For people suffering from Orthostatic Intolerance, Postural Orthostatic Tachycardia, Mast Cell Activtation or EDS. Follow me as I document my struggle towards better health.

Going into "Maintenance Mode" with Dr. Levine's Exercise Protocol

I have now passed the three month mark of Dr. Levine's Exercise Protocol for postural orthostatic tachycardia and orthostatic intolerance.  I am feeling much better than I did at the beginning.  So what's next?

At the end of the three months I started doing the Tony Horton's P90 exercise DVDs.  I like the power yoga, plyometrics and the varied weight routines.  After two weeks of the DVDs I started to see some muscle definition.  However, I started to feel more symptomatic and my fatigue levels were going up.  WHAT A DRAG!!  In fact, I had to stop doing the DVDs and went back to the rowing and recumbent bike exercises.

Since I always wear my heart rate monitor when doing my exercises (!!!!) I noticed that during the routines my heart rate would vary between 100-165bpm whereas when I was doing the exercise protocol, my heart rate would be fairly steady within the target heart rate zones.

My Theory:  When my heart rate gets above >160, exercise intolerance sets in.

I emailed Dr. Levine's team in Texas to ask what my next steps were and they suggested I repeat month three of the protocol.  So that is what I am doing.  Recumbent cycle, rowing or swimming for the cardio portion and for the weight training, I am doing the P90 Sculpting DVD as it does not get my heart rate up too high (unlike the P90 cardio DVD).  My goal is to graduate from the P90 DVDs to the P90X Extreme. GRRrrrrrrrr I'm gonna be RIPPED!

What is HyperAdrenergic POTS?

For those of you who are new to POTS and OI, did you know there are several flavours of POTS?  Here is one:  HyperAdrenergic Postural Orthostatc Tachycardia

Symptoms appear gradually and progressively over time. Thought to be a genetic disorder.

  • increase in urine output after standing (what a nuisance!)
  • presyncope
  • fatigue
  • migraine headaches
  • palpatations
  • tremor
  • anxiety
  • cold and hands and feet

Clinical Findings:
  • orthostatic tachycardia
  • orthostatic hypertension
  • exaggerated response to isoproterenol infusions
  • significantly elevated serum catecholamine levels with serum norepinephrine levels >600 ng/mL (this was found in 29% of patients in a study)

In the hyperadrenergic form of POTS, patients often respond best to agents that block norepinephrine or its effects. One agent that is particularly helpful is clonidine HCI in either pill or patch form. We start the oral form at 0.1 mg PO 1 to 2 times a day and filtrate upward. The patch form of clonidine is quite useful because it provides a constant and continuous amount of the drug for up to 1 week at a time. The combined and β blocking drugs labetalol and carvedilol are quite useful in some patients as pure β-blockers may exacerbate symptoms (because of unopposed receptor stimulation). Methyldopa has been reported to be useful in some patients, as has phenobarbital. In addition, both the SSRIs and norepinephrine reuptake inhibitors are useful in select patients.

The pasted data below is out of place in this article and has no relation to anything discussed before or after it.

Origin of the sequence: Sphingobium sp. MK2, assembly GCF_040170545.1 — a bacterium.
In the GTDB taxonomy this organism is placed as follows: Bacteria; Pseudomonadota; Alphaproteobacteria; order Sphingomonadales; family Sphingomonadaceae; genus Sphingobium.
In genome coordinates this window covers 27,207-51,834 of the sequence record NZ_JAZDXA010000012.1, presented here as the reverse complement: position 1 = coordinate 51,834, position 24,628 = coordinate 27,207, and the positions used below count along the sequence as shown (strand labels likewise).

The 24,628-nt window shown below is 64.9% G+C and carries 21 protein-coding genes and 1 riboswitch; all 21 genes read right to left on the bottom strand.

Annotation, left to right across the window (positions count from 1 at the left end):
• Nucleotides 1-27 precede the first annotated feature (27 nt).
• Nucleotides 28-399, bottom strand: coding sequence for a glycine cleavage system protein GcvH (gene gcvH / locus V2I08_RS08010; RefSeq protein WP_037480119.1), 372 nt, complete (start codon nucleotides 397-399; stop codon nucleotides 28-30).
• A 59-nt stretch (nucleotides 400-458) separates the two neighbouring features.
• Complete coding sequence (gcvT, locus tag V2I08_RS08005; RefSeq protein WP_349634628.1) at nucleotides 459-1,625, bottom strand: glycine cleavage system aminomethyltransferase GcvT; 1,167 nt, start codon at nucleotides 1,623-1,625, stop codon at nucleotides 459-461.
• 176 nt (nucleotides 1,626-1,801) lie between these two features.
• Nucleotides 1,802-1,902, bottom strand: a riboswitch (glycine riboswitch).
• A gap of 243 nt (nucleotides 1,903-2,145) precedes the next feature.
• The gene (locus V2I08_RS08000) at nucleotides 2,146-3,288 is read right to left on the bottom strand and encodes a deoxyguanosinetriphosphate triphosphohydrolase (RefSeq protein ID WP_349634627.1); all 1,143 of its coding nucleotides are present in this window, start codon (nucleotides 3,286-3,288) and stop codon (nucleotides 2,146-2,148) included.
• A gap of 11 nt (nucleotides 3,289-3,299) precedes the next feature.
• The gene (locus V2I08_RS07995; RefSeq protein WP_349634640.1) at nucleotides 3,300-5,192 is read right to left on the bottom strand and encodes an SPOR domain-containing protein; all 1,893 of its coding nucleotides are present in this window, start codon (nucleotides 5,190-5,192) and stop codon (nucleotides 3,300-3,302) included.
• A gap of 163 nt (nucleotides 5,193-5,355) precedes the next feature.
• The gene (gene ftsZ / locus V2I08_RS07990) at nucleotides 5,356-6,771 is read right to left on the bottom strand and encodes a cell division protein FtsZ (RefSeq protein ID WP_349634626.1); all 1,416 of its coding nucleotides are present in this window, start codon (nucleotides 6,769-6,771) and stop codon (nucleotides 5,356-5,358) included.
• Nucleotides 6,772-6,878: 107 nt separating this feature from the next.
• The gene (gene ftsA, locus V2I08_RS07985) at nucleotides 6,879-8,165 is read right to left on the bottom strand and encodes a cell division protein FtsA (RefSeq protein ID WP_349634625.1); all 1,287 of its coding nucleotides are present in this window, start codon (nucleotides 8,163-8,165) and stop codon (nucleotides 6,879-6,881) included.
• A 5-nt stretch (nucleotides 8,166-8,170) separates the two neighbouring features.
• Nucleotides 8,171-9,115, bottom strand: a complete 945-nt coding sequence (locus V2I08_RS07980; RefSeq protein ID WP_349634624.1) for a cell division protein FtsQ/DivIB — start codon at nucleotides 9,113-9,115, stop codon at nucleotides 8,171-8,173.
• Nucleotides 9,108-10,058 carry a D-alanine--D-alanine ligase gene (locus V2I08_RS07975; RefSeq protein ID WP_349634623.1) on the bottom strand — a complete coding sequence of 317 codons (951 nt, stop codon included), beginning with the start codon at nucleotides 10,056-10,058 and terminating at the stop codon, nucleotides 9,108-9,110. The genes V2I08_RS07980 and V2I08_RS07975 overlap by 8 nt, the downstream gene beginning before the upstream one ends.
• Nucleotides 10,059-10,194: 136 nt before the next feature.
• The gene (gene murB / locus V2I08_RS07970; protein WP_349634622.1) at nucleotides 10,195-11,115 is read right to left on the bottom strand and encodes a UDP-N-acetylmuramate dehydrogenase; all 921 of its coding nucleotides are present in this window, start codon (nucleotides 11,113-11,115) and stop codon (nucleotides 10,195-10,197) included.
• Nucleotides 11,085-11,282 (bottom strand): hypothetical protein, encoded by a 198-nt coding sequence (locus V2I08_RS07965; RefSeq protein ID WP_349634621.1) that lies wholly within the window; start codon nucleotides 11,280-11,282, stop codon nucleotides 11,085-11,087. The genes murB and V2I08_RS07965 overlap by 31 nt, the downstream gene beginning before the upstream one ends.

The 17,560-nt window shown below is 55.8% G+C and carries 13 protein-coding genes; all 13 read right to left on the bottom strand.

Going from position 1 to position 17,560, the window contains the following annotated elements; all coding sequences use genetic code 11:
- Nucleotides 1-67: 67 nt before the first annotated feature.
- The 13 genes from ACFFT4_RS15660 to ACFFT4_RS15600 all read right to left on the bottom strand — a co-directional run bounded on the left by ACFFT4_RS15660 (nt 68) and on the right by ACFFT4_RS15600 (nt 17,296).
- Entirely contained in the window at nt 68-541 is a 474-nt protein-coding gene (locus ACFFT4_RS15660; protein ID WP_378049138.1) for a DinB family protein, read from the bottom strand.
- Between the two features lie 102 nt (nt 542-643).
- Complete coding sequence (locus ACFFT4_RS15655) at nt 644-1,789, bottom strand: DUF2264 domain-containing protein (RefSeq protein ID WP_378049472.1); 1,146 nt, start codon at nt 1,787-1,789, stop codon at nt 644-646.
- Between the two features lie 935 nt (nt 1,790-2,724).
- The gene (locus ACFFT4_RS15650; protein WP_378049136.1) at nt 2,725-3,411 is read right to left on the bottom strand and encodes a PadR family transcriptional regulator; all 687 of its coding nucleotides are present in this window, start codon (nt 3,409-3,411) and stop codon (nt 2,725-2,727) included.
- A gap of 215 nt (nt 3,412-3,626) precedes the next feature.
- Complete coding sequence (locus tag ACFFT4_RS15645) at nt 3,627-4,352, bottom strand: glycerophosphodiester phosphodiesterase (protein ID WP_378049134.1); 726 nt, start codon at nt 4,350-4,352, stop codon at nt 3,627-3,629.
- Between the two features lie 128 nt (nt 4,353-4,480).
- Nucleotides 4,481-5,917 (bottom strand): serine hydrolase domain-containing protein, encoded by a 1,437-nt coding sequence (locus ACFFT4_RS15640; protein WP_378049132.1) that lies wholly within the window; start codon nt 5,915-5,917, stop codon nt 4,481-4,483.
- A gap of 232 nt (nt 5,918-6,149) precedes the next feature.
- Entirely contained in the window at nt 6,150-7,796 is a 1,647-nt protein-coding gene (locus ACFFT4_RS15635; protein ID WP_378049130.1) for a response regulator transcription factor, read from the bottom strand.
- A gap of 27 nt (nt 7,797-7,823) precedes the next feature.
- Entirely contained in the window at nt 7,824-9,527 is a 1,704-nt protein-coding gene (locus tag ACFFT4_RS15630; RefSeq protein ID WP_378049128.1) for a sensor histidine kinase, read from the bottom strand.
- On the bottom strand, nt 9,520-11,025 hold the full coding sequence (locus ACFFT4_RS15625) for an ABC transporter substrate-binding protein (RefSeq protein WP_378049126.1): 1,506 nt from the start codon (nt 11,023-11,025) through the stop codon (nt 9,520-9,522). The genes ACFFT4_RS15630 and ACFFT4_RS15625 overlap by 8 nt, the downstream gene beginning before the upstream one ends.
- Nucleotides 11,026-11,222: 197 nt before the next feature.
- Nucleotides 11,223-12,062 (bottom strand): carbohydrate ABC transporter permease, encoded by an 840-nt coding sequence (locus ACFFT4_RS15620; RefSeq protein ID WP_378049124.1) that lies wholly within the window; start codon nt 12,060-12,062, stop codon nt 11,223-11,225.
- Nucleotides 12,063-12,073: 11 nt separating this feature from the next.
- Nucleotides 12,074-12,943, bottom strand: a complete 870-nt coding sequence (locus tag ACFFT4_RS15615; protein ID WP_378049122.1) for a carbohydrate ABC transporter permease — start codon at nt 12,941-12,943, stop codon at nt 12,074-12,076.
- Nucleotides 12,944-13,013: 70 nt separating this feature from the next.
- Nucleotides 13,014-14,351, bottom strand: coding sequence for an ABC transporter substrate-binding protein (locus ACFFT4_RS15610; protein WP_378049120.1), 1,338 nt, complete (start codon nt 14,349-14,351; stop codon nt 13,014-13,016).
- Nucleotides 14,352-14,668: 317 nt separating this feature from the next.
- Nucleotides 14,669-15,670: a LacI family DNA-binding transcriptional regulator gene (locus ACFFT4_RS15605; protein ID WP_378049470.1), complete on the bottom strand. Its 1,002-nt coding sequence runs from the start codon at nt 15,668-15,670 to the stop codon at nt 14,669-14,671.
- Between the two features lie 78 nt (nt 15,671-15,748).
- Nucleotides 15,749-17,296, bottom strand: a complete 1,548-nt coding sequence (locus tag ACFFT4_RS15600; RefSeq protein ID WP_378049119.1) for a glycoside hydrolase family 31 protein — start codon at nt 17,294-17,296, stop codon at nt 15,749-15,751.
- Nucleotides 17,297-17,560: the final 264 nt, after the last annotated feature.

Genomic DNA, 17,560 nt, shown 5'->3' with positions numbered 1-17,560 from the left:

People who have been diagnosed with this disorder typically have other fmaily members who suffer from it too. I picture long line-ups for the toilets at family reunions.

Here is an interesting article on recent research on what genes may impact POTS...

Rowing for POTS - Is it really a better exercise?

I found this article written about rowing and why it is helpful.  Dr. Levine is quoted and his work on POTS is referenced.

Medical researchers are refining their knowledge about what keeps astronauts in space phsically fit.

Benjamin Levine: We calculated or estimated that – in order to maintain the work of the heart while you’re in spaceflight – you’d need to do about 90 minutes of cycling every day to keep the heart at its pre-spaceflight level. But that also is a lot of work. It’s a lot of exercise.

That’s Benjamin Levine, a medical researcher working with the National Space Biomedical Research Institute.

Benjamin Levine: We looked to the sporting world and asked, which athletes have the biggest hearts, the densest bones, the biggest muscles. And that was a pretty quick answer: it’s rowers.

Levine said that rowing is a very unique exercise. He said it’s like a combination of weight training and endurance training. Plus the blood pressure goes up high with each stroke, so it’s a good, solid workout for the heart.

Levine’s recent study combined rowing with nutritional support for test subjects spending 5 weeks on bed rest to simulate the effects of reduced gravity on the body. And it appears the rowing regimen does keep the hearts, bones and muscles of astronauts fit, while cutting the time spent on exercise by more than half.

Benjamin Levine: I think that all astronauts would benefit from rowing, but that doesn’t mean that all astronauts will like rowing. Honestly, as long as you maintain the work of the muscle, it will maintain its structure and function.

Levine mentioned that this research relates to what doctors call the Postural Orthostatic Tachycardia Syndrome or POTS. This ailment primary affects young women, and it means that, when these women stand up, their hearts pound, they get headaches. The disease can be incapacitating. Currently, an exercise intervention – based on rowing – similar to that studied by Dr. Levine is being tested.

Special thanks today to the National Space Biomedical Research Institute – innovations for health in space and on Earth.

Our thanks to:
Benjamin Levine
Director, Institute for Exercise and Environmental Medicine
Presbyterian Hospital of Dallas
Dallas, TX